LOS LUNAS — Sundance Elementary School teacher Lacy Rivera says she is honored to be recently named a 2023 National Lowell Milken Center Fellow, and grateful for the opportunity to learn and grow with great minds.

Rivera, who’s been working in the Los Lunas Schools district since 2011, was also awarded the prestigious Milken Educator Award in 2019. She most recently taught sixth grade, but will begin teaching fourth grade in the upcoming school year.

Lacy Rivera was named a 2023 National Lowell Milken Center Fellow.

The Lowell Milken Center for Unsung Heroes in Fort Scott, Kan., is an international educational non-profit. Rivera was among 12 exemplary teachers selected from across the globe for this year’s fellowship.

The LMC Fellowship is a merit-based award for educators of all disciplines who value the importance of teaching respect and understanding through project-based learning, according to a press release.

“Project-based learning is about independent and productive struggle. It’s a journey, and I think that it’s empowering for students to know that it’s OK to struggle, to make a mistake, even fail, but then you’ve got to pick yourself back up,” said Rivera. “The journey is really this kind of messy and wonderful space for all of that growth to happen.”

Through the fellowship, Rivera was invited to the LMC for a week of collaboration with other fellows to share knowledge, educational resources and support in helping students cultivate a passion for learning.

Upon completion, educators are then equipped with knowledge to develop unsung heroes projects with their students. The goal is to discover, develop and communicate the stories of unsung heroes of history in her classroom during the upcoming school year.

“Students appreciate biographies and the real story of people who lived throughout history, and I think projects like this help them conceptualize these abstract events that occurred,” she said. “It’s not about a timeline of events, it’s about people’s experiences during those time periods. That’s what humanizes history and helps us see how our own daily actions can make a change today.”

Rivera began teaching in 2009. She initially wanted to pursue a career in law, as she has always had a desire to make a difference.

“Laws shape the human experience, but after getting my undergrad (degree) at Notre Dame, I did a two-year teaching program called the Alliance for Catholic education dedicated to service in education,” she said. “I learned in those first two years of teaching that being in a classroom creates an opportunity for students to start to see themselves as the change-makers.”

After that, she taught for a year in Pascagoula, Miss., which she said had a big influence in the development of her core values in teaching.

“I was teaching after Hurricane Katrina, so we didn’t have a lot of textbooks and that really forced me to get creative with curriculum to meet standards,” said Rivera.

After spending a year teaching in San Antonio, Texas, Rivera moved back to New Mexico. For a couple years, she worked at the University of New Mexico with the Ronald McNair Scholars Program and the Research Opportunity Program.

“I realized that I missed being in the classroom, so in 2011 I found a job at Los Lunas High School and I’ve been working with LLS ever since,” she said.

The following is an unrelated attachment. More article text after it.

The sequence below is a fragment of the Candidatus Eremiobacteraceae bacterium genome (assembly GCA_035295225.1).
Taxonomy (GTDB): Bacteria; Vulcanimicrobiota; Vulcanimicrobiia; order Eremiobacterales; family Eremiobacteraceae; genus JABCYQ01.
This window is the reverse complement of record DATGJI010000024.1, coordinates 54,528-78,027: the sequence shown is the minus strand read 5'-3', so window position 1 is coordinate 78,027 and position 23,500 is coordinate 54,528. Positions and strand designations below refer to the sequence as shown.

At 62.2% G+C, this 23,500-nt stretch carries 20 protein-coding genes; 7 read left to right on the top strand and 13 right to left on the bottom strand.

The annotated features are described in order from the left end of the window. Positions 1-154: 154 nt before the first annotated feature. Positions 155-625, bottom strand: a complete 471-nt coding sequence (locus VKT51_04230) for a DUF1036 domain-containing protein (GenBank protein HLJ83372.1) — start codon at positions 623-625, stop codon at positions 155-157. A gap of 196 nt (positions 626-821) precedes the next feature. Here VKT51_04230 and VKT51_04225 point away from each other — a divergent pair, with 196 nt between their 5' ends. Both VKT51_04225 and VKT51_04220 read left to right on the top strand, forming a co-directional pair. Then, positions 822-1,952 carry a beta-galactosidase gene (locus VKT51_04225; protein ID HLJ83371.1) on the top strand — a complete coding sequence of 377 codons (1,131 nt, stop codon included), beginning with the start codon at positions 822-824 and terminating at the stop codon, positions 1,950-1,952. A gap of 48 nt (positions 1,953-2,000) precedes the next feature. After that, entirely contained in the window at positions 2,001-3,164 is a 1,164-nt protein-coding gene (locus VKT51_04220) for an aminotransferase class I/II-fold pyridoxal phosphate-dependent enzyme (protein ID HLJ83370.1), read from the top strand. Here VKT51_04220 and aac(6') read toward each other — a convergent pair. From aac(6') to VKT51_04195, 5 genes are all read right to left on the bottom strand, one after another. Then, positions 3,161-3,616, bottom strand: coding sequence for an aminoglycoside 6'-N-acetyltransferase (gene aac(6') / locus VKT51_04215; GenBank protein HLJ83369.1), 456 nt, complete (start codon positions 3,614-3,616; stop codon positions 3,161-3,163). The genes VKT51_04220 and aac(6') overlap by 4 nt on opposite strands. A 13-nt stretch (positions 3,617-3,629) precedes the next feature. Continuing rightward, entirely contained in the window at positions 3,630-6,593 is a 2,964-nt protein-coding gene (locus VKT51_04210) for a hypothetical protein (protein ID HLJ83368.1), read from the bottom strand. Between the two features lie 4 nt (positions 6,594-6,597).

Rivera felt humbled to be among those selected for this year’s fellowship, and said their cohort was invigorating and full of energy and exciting ideas. She is currently brainstorming ideas for how she plans to implement the unsung heroes project in her classroom.

“There’s already a list of little-known stories in history, so maybe we’ll have a hero of the week and at the end ask students to write about them and do some creative writing and also some artwork,” she said.

“But we also have heroes in our community, so at any given time students can ask themselves where am I seeing heroism today? They can interview family and ask them not just about their lived experiences, but also about moments in history that continue to resonate with the elders in our community that students need to tap into.”

Rivera said giving student’s the tools to find these great stories, not only helps them develop college and career-ready thinking skills, but they’re also elevating the stories of people who are heroes in our community.

“Then there’s the social and emotional side of this type of project that encourages students to think about themselves as citizens of the world,” she said. “It also starts to get students to see themselves as writers, thinkers, speakers and artists and I think that’s an invaluable lesson.”

Rivera said she hopes the unsung heroes project expands beyond her classroom, and by gathering up and curating the stories of unsung heroes, students can find and strengthen their voice as they tell their stories.

“I think it’s really important for students to know that we often have one idea of the hero but it’s typically many and that change happens within the collective,” she said. “It reminds us that in our everyday life, we can show courage, we can help one another. Heroes don’t just have a magic wand that makes them a hero. It’s the daily decisions that people make that become heroic over time.”

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Felina Martinez was born and raised in Valencia County. She graduated from the University of New Mexico in 2021. During her time at UNM, she studied interdisciplinary film, digital media and journalism. She covers the village of Los Lunas, Los Lunas Schools, the School of Dreams Academy and the town of Peralta.